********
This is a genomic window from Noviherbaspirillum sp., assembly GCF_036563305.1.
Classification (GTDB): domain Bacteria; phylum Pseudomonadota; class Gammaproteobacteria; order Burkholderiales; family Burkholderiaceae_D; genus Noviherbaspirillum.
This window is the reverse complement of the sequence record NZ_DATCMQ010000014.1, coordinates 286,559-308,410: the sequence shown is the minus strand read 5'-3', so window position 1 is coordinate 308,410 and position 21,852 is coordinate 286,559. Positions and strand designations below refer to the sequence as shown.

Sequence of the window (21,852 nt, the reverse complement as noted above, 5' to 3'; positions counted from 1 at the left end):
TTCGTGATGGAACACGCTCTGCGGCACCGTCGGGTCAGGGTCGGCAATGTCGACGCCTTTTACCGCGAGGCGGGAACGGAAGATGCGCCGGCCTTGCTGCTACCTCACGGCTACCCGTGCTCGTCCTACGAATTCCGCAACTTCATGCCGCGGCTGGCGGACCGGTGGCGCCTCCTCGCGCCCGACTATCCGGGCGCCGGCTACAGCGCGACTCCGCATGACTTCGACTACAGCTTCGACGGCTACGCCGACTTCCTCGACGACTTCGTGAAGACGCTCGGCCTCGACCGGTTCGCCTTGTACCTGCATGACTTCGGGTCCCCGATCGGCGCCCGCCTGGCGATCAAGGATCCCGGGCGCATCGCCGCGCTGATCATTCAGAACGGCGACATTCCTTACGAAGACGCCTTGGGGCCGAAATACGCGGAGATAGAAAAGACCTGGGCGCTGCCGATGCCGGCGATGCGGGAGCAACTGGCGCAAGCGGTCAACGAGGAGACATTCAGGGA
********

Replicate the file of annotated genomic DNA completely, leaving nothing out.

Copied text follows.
This is a genomic window from Noviherbaspirillum sp., assembly GCF_036563305.1.
Classification (GTDB): domain Bacteria; phylum Pseudomonadota; class Gammaproteobacteria; order Burkholderiales; family Burkholderiaceae_D; genus Noviherbaspirillum.
This window is the reverse complement of the sequence record NZ_DATCMQ010000014.1, coordinates 286,559-308,410: the sequence shown is the minus strand read 5'-3', so window position 1 is coordinate 308,410 and position 21,852 is coordinate 286,559. Positions and strand designations below refer to the sequence as shown.

Sequence of the window (21,852 nt, the reverse complement as noted above, 5' to 3'; positions counted from 1 at the left end):
TTCGTGATGGAACACGCTCTGCGGCACCGTCGGGTCAGGGTCGGCAATGTCGACGCCTTTTACCGCGAGGCGGGAACGGAAGATGCGCCGGCCTTGCTGCTACCTCACGGCTACCCGTGCTCGTCCTACGAATTCCGCAACTTCATGCCGCGGCTGGCGGACCGGTGGCGCCTCCTCGCGCCCGACTATCCGGGCGCCGGCTACAGCGCGACTCCGCATGACTTCGACTACAGCTTCGACGGCTACGCCGACTTCCTCGACGACTTCGTGAAGACGCTCGGCCTCGACCGGTTCGCCTTGTACCTGCATGACTTCGGGTCCCCGATCGGCGCCCGCCTGGCGATCAAGGATCCCGGGCGCATCGCCGCGCTGATCATTCAGAACGGCGACATTCCTTACGAAGACGCCTTGGGGCCGAAATACGCGGAGATAGAAAAGACCTGGGCGCTGCCGATGCCGGCGATGCGGGAGCAACTGGCGCAAGCGGTCAACGAGGAGACATTCAGGGA